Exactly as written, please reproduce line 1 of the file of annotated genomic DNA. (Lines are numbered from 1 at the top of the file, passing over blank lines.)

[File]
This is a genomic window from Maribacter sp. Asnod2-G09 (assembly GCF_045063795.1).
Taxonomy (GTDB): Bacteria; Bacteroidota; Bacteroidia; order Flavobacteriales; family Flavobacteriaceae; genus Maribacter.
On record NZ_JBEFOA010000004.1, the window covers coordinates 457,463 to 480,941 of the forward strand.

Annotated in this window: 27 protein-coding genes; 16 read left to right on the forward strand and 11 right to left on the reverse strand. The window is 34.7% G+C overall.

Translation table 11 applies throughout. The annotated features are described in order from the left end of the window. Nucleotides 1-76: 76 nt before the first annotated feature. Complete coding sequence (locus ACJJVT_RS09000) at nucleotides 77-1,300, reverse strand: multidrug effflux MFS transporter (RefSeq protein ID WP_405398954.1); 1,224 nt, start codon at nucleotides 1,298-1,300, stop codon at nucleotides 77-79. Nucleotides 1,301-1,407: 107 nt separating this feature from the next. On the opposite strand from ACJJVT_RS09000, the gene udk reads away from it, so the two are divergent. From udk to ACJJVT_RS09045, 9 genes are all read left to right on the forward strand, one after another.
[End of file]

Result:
This is a genomic window from Maribacter sp. Asnod2-G09 (assembly GCF_045063795.1).